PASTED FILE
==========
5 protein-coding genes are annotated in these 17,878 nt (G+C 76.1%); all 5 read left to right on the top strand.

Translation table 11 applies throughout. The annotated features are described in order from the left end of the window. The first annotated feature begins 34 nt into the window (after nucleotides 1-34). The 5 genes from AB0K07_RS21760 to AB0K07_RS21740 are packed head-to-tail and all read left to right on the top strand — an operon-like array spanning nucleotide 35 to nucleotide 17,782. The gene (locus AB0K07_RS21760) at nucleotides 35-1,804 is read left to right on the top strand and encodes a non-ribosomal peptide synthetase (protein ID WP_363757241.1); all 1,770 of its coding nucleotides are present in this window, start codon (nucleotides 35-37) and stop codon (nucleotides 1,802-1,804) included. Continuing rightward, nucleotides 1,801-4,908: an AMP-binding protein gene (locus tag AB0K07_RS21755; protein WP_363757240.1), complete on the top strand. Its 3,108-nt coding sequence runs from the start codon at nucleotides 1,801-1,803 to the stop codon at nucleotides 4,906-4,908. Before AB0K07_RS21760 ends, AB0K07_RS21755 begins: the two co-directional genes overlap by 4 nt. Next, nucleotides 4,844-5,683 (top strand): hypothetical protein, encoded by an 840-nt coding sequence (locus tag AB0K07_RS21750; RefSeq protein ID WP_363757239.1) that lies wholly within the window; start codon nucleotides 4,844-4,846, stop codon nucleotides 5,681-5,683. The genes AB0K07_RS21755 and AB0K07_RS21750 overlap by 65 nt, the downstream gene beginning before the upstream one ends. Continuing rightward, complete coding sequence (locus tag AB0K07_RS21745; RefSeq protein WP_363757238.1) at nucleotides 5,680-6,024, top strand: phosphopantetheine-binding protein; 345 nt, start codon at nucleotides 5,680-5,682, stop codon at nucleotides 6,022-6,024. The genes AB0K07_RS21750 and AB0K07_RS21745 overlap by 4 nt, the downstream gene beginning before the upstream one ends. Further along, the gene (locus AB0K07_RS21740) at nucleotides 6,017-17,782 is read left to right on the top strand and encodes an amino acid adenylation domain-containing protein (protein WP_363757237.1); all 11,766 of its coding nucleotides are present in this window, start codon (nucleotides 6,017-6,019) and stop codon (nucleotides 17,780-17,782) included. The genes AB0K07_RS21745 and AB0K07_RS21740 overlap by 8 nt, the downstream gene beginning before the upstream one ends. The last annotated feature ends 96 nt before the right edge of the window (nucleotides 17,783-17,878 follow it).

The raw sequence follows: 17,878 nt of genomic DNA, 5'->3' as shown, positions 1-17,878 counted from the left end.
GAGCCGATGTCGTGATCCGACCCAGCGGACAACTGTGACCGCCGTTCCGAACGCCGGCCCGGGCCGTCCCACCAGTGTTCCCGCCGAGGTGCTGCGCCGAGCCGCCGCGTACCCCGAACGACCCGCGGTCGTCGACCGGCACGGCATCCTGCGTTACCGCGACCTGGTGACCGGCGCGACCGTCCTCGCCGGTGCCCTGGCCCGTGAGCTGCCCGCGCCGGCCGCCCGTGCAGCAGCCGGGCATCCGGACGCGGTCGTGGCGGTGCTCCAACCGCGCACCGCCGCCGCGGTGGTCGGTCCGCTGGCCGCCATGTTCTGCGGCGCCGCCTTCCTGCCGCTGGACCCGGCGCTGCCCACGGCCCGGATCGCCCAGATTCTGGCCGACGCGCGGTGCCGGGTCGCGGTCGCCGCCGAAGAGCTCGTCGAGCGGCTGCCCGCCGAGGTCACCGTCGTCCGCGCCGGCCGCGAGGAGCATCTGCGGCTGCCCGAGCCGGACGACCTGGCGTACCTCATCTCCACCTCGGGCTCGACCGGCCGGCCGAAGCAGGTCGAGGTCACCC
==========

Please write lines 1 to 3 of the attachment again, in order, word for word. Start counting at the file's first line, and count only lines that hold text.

5 protein-coding genes are annotated in these 17,878 nt (G+C 76.1%); all 5 read left to right on the top strand.

Translation table 11 applies throughout. The annotated features are described in order from the left end of the window. The first annotated feature begins 34 nt into the window (after nucleotides 1-34). The 5 genes from AB0K07_RS21760 to AB0K07_RS21740 are packed head-to-tail and all read left to right on the top strand — an operon-like array spanning nucleotide 35 to nucleotide 17,782. The gene (locus AB0K07_RS21760) at nucleotides 35-1,804 is read left to right on the top strand and encodes a non-ribosomal peptide synthetase (protein ID WP_363757241.1); all 1,770 of its coding nucleotides are present in this window, start codon (nucleotides 35-37) and stop codon (nucleotides 1,802-1,804) included. Continuing rightward, nucleotides 1,801-4,908: an AMP-binding protein gene (locus tag AB0K07_RS21755; protein WP_363757240.1), complete on the top strand. Its 3,108-nt coding sequence runs from the start codon at nucleotides 1,801-1,803 to the stop codon at nucleotides 4,906-4,908. Before AB0K07_RS21760 ends, AB0K07_RS21755 begins: the two co-directional genes overlap by 4 nt. Next, nucleotides 4,844-5,683 (top strand): hypothetical protein, encoded by an 840-nt coding sequence (locus tag AB0K07_RS21750; RefSeq protein ID WP_363757239.1) that lies wholly within the window; start codon nucleotides 4,844-4,846, stop codon nucleotides 5,681-5,683. The genes AB0K07_RS21755 and AB0K07_RS21750 overlap by 65 nt, the downstream gene beginning before the upstream one ends. Continuing rightward, complete coding sequence (locus tag AB0K07_RS21745; RefSeq protein WP_363757238.1) at nucleotides 5,680-6,024, top strand: phosphopantetheine-binding protein; 345 nt, start codon at nucleotides 5,680-5,682, stop codon at nucleotides 6,022-6,024. The genes AB0K07_RS21750 and AB0K07_RS21745 overlap by 4 nt, the downstream gene beginning before the upstream one ends. Further along, the gene (locus AB0K07_RS21740) at nucleotides 6,017-17,782 is read left to right on the top strand and encodes an amino acid adenylation domain-containing protein (protein WP_363757237.1); all 11,766 of its coding nucleotides are present in this window, start codon (nucleotides 6,017-6,019) and stop codon (nucleotides 17,780-17,782) included. The genes AB0K07_RS21745 and AB0K07_RS21740 overlap by 8 nt, the downstream gene beginning before the upstream one ends. The last annotated feature ends 96 nt before the right edge of the window (nucleotides 17,783-17,878 follow it).

The raw sequence follows: 17,878 nt of genomic DNA, 5'->3' as shown, positions 1-17,878 counted from the left end.